On Friday, flames that were raging in France, Spain, and Portugal forced the evacuation of hundreds of more people from their homes. At the same time, authorities in Europe issued health warnings for the heatwave that will continue over the next several days.
Since Tuesday, more than one thousand firemen have been working in the southwestern region of France to put out two fires that have been fuelled by the blazing heat, tinder-box conditions, and high winds. They have been aided by planes equipped to drop water bombs.
Despite a little drop, temperatures in Portugal are forecast to reach at least 40 degrees Celsius (104 degrees Fahrenheit) in certain locations; five districts have been placed on red alert, and more than 1,000 firemen are working to put out 17 wildfires, according to the authorities.
The Environment Ministry of Spain said that they were assisting with the suppression of 17 wildfires around the nation.
In the meanwhile, Italy’s longest river, the Po, was severely impacted by the greatest drought in over seven decades, and in some areas it was reduced to nothing more than a trickle.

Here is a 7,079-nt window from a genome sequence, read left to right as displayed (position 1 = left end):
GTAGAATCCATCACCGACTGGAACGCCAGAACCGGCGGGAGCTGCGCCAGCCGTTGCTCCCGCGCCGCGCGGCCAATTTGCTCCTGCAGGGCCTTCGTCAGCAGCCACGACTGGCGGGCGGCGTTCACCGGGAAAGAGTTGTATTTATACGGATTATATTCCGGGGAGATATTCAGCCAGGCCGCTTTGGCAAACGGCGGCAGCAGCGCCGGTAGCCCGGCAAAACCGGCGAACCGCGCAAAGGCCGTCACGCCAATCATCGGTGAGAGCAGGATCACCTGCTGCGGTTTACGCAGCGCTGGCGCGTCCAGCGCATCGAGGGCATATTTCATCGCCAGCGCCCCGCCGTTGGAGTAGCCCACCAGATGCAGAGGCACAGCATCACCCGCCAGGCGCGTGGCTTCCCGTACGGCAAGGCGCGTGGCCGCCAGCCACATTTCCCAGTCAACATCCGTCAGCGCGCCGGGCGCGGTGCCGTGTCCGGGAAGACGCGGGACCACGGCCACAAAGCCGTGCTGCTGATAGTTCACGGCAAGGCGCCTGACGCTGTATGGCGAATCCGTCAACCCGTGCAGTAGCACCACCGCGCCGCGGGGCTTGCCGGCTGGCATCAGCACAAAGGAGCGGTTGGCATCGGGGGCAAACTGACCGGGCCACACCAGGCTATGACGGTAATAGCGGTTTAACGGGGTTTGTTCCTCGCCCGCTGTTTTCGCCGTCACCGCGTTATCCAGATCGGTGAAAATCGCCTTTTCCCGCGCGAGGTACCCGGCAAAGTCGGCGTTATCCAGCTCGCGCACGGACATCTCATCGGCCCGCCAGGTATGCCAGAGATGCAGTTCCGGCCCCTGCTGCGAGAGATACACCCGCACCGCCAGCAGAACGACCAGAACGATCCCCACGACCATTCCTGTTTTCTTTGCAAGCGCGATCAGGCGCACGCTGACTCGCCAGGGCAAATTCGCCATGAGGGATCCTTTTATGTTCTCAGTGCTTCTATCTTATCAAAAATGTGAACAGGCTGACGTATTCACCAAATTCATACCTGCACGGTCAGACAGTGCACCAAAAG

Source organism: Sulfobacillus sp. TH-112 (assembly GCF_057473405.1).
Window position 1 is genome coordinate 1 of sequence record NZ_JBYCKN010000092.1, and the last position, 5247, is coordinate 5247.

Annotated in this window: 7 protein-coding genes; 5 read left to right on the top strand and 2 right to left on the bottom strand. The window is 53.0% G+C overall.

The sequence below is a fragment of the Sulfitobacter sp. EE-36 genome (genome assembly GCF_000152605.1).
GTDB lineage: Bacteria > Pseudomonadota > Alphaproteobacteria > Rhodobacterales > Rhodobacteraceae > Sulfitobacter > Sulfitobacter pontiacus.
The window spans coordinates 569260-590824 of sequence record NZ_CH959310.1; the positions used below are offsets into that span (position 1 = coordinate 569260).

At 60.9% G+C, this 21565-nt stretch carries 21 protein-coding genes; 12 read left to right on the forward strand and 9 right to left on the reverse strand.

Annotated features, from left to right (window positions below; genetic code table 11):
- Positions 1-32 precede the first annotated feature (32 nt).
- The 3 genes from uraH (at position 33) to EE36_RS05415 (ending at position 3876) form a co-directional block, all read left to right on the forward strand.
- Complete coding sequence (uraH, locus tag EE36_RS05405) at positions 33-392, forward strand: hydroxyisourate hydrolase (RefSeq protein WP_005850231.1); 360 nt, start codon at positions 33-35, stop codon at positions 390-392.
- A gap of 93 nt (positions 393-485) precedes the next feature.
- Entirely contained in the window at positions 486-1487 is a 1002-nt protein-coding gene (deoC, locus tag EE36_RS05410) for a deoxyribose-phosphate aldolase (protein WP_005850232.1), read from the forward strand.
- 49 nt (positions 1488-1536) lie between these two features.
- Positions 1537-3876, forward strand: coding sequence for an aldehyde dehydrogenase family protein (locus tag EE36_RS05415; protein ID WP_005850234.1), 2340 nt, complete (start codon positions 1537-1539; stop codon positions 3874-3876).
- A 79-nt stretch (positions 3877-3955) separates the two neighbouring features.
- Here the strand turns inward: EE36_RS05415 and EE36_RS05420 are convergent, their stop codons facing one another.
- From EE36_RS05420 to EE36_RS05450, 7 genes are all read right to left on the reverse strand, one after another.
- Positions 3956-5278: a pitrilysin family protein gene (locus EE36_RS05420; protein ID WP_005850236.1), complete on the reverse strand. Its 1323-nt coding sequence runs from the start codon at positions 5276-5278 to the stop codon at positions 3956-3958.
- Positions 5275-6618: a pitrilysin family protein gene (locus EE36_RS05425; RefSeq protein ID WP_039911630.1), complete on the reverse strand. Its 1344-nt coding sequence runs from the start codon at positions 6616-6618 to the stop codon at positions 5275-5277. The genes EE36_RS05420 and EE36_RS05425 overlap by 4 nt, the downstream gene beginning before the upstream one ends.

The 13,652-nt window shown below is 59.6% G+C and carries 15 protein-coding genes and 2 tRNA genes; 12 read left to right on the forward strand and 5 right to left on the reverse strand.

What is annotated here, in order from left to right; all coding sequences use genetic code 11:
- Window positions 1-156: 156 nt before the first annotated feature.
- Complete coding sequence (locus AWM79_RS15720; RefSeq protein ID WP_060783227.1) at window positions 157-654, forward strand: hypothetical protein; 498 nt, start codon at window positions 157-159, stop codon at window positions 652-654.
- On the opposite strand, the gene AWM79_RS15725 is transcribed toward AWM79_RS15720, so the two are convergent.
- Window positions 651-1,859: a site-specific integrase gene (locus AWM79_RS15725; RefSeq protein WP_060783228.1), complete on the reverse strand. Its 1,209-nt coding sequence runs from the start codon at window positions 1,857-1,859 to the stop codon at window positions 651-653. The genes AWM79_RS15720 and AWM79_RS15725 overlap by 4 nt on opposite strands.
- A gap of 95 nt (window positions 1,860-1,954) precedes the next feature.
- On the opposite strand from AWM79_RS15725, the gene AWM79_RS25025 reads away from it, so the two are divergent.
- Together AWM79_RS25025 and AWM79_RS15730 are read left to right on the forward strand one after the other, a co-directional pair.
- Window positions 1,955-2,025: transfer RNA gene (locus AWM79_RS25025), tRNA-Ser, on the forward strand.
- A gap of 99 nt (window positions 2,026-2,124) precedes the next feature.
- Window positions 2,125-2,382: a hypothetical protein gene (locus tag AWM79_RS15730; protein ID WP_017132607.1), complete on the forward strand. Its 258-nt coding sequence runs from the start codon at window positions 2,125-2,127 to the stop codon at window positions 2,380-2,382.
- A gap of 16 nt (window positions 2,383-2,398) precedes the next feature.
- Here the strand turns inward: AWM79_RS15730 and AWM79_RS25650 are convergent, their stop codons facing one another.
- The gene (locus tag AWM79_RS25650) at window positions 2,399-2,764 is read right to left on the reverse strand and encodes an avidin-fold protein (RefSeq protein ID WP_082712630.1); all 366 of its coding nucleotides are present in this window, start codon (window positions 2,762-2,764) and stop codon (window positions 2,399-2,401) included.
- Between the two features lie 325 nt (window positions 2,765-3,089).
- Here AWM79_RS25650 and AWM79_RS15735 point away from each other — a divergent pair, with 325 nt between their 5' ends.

After experiencing the warmest July since 1800, Italy has declared a state of emergency along the Po river, which is responsible for almost one third of the agricultural productivity of the nation. Temperatures are projected to continue to increase over the next week.
As the searing heat sweeps across the continent, officials are concerned about the effects it will have on people’s health as well as on healthcare systems that are already being challenged by the Covid-19 pandemic. They have issued warnings that the situation will get even worse in Britain in particular.
The World Meteorological Organization predicted that the current heatwave will have a negative impact on air quality, particularly in urban areas.
At a press event in Geneva, Lorenzo Labrador, a scientific officer for the WMO, said that a stable and stagnant atmosphere functions as a lid to trap air pollutants, including particulate matter. “The atmosphere acts as a lid,”
These factors contribute to a decline in air quality as well as negative consequences on people’s health, especially those who are susceptible.
A number of hospitals in Portugal have reached capacity, according to the country’s Minister of Health, Marta Temido, who said on Thursday that the country’s healthcare system was facing a “particularly troubling” week as a result of the heatwave.
According to the data provided by Portugal’s DGS health authority, the country’s heatwave was responsible for 238 more fatalities between July 7 and July 13. According to the database maintained by the National Epidemiology Centre, during the first three days of the heatwave, Spain recorded 84 more fatalities that may be attributed to the very high temperatures.